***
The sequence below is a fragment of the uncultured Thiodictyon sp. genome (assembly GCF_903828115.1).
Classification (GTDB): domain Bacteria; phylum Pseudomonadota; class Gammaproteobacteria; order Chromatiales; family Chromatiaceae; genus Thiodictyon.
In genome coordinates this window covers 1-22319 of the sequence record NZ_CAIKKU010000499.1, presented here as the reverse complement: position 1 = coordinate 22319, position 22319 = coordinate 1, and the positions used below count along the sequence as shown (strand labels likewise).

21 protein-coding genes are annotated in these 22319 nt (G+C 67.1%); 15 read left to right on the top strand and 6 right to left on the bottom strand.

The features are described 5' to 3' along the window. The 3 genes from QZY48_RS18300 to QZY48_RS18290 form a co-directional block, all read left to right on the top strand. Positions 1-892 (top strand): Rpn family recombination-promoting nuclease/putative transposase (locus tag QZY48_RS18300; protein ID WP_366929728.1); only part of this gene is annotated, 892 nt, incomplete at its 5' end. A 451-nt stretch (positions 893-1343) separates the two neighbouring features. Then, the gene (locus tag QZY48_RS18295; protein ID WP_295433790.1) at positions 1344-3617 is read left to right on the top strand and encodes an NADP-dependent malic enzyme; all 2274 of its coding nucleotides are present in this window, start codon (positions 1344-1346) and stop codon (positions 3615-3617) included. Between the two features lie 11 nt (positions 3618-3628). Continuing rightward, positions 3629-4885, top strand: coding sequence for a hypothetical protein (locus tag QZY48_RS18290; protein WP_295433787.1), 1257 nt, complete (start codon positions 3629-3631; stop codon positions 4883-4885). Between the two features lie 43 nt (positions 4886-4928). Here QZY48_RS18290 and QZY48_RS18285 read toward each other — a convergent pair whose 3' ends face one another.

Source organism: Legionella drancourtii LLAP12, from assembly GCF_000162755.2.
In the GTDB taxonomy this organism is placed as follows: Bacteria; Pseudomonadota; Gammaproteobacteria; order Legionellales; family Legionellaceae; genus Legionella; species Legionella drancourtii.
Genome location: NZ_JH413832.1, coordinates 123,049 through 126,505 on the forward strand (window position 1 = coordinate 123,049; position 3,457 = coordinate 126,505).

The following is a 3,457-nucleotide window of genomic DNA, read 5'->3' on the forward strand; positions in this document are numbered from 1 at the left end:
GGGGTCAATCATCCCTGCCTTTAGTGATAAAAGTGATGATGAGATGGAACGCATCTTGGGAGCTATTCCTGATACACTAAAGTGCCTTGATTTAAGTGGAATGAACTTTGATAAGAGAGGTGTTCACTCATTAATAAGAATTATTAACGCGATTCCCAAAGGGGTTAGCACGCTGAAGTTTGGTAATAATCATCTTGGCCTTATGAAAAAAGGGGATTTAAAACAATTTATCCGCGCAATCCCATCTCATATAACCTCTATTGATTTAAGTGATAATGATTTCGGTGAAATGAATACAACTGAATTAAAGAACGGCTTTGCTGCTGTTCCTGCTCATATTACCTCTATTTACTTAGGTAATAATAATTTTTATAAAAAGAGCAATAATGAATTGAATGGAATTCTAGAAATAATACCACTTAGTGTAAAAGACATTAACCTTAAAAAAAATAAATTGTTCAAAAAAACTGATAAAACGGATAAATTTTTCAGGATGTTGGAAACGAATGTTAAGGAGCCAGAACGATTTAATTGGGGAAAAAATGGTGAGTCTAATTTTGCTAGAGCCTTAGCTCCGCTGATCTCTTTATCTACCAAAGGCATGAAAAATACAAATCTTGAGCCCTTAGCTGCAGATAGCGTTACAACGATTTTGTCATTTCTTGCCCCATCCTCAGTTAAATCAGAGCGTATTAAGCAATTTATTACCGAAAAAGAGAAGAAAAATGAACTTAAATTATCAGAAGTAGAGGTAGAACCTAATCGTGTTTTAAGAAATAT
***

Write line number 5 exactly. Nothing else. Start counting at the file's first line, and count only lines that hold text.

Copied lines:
The features are described 5' to 3' along the window. The 3 genes from QZY48_RS18300 to QZY48_RS18290 form a co-directional block, all read left to right on the top strand. Positions 1-892 (top strand): Rpn family recombination-promoting nuclease/putative transposase (locus tag QZY48_RS18300; protein ID WP_366929728.1); only part of this gene is annotated, 892 nt, incomplete at its 5' end. A 451-nt stretch (positions 893-1343) separates the two neighbouring features. Then, the gene (locus tag QZY48_RS18295; protein ID WP_295433790.1) at positions 1344-3617 is read left to right on the top strand and encodes an NADP-dependent malic enzyme; all 2274 of its coding nucleotides are present in this window, start codon (positions 1344-1346) and stop codon (positions 3615-3617) included. Between the two features lie 11 nt (positions 3618-3628). Continuing rightward, positions 3629-4885, top strand: coding sequence for a hypothetical protein (locus tag QZY48_RS18290; protein WP_295433787.1), 1257 nt, complete (start codon positions 3629-3631; stop codon positions 4883-4885). Between the two features lie 43 nt (positions 4886-4928). Here QZY48_RS18290 and QZY48_RS18285 read toward each other — a convergent pair whose 3' ends face one another.